The king of Port City Pop-Ups is at it again, and this time it’s called Battle at the Beach.
Jeffrey Porter has been tickling Wilmingtonian taste buds for quite a while. He’s back after a two-year hiatus, during which he found himself in the kitchen at Isis Music Hall in West Asheville, NC. Now Porter oversees the Wrightsville Beach restaurant 22 North, which doubles as an eatery and event venue.
His next venture is a November 17 pop-up that will feature CBD-infused dishes. The CBD is coming from Dark Hollow Farms in Asheville, and owner Carrie Nicholson will be there to talk to patrons about her process and products. While most of Porter’s pop-ups take place at 22 North, he will host the CBD event at Burnt Mill Creek.
Then on November 19, he will ready 22 North for the second round of his culinary competition, Battle at the Beach. I talked to Porter about what’s in store for the bracketed-style tournament, which has ILM chefs chopping at the block to participate.
encore (e): So, what made you want to start Battle at the Beach?
Jeffrey Porter (JP): I was involved in Competition Dining when it was in North Carolina. When they hung up their chefs’ coats a few years ago, it really got my wheels turning. Then I couldn’t stop thinking about it. So as soon as I settled in [at 22 North] I thought to myself, I’m gonna host a chef’s competition here! That way I can help pay the bills and publicize both myself and our great event space.
e: Do you have any help?
JP: I do most things myself. I give myself 30 days to throw the pop-ups together, so I did the same thing for Battle at the Beach. I said to myself if I didn’t sell the tickets, I’d can it and start back at the drawing board. The only promotion I did was social media, so I was thrilled it sold out.
e: I bet! How did you go about finding chefs who wanted to compete?
JP: I put it out on Facebook. I just asked if anyone would be willing to participate in a competition. I had 87 chefs apply.
e: Holy cow! How did you narrow it down?
JP: I had to sift through everyone and weed out the chefs I didn’t think would work. There were a lot of factors, and it was important for me to use discretion. I’ve done 21 pop-ups and I’ve sold out all of them. I wanted to make sure to do it right so that I keep myself if in good standing with the culinary community.
e: That makes sense. Can you explain how the competition works?
JP: It’s a bracketed competition. I start with four chefs who compete, and it gets narrowed down to one. I had a hard time deciding if I wanted it to be bigger, but I didn’t want to outgrow myself before I started, so that’s why there are only four.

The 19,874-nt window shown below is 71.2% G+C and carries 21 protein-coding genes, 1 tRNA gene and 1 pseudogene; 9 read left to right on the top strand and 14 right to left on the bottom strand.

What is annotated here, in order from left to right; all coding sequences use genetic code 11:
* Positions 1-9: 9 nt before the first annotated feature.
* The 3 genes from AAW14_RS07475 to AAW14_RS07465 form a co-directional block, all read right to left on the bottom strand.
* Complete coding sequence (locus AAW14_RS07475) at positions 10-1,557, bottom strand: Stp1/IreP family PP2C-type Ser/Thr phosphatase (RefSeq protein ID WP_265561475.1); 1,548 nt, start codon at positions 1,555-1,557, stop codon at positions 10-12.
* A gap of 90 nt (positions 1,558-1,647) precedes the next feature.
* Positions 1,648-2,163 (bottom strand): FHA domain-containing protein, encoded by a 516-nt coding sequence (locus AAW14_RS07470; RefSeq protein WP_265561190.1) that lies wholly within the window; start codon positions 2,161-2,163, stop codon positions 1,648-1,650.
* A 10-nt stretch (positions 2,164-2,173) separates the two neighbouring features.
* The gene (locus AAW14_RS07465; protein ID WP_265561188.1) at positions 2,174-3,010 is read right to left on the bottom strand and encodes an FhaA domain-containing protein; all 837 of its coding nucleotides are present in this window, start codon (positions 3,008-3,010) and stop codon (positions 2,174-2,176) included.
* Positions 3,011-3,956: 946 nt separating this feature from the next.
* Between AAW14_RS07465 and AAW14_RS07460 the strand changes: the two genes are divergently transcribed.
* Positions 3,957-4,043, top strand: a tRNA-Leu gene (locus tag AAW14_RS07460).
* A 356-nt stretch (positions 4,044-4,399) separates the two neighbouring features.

The first battle was on October 15 and featured Josh Petty from Cast Iron Kitchen and Bobby Watkins from Ceviche’s; Petty won. The next battle is between Shawn Fenix from Boca Bay and William Roberts from Holiday Inn Sunspree.
Chefs find out at noon the day [of the competition] what the mystery ingredients are. I give them one ingredient per course—appetizer, entree and dessert. Last time the ingredients were saffron, black drum and prickly pear.
[Laughing] I really scared the guys because I piled up like 40 bags of marshmallows in the kitchen because I was making a s’mores cheesecake for the restaurant that week. Both chefs were just staring at it, panicking, before I told them what their ingredients were. They definitely had “oh, shit” looks on their faces. It was great.
Once they learn the ingredients, they have an hour to get me their menus, and then they start prepping.
Last time there was an unintentional wrench in their gears because the ovens went out. It was really cool to see who thrived and who panicked. I definitely doled out a little pressure when I saw the panic spread, but I was also there to help the guys. Luckily, we have a tight-knit community out here so I was able to get them resources quickly.
e: This sounds like a lot of fun! How is the winner chosen?
JP: I have a panel of local celebrity judges [like local Chef Keith Rhodes and culinary stalwarts Courtney and Greg Matheson,] which makes 50% of the score, then the patrons (I call them “foodies”) make up 50%. I also judge the chefs on how well they do in the kitchen, regarding efficiency, use of mystery ingredients, etc.
e: Did you have any local sponsors?
JP: At first I thought I was going to pair up with a food distributor like Cheney Brothers or Sysco, but after poking around it didn’t look like that was going to work out. So I just started asking local businesses if they could sponsor and that ended up being perfect. It was really cool, actually. Vito’s provided the chefs with lunch that day. N Sea Oyster Company gave us the oysters for one of the two speed courses I did during service. We linked up with Sea Love Sea Salt. I think I’ll keep doing it this way in the future.
e: How many tickets do you sell? How much are they? Is alcohol included?
JP: We sell about 70 tickets and they’re $60 per person or $120 for a couple. Alcohol is not included, but we do have a full bar and people are more than welcome to order drinks. We host a social at the beginning of the event, and last time we had a beer tasting sponsored by Wrightsville Beach Brewery, as well as a wine tasting.
After Battle at the Beach wraps, Porter wants to host Battle of the Port in 2020. He also has plans to take the competition statewide. To learn more about participating, attending or sponsoring, contact Porter a 910-661-5681.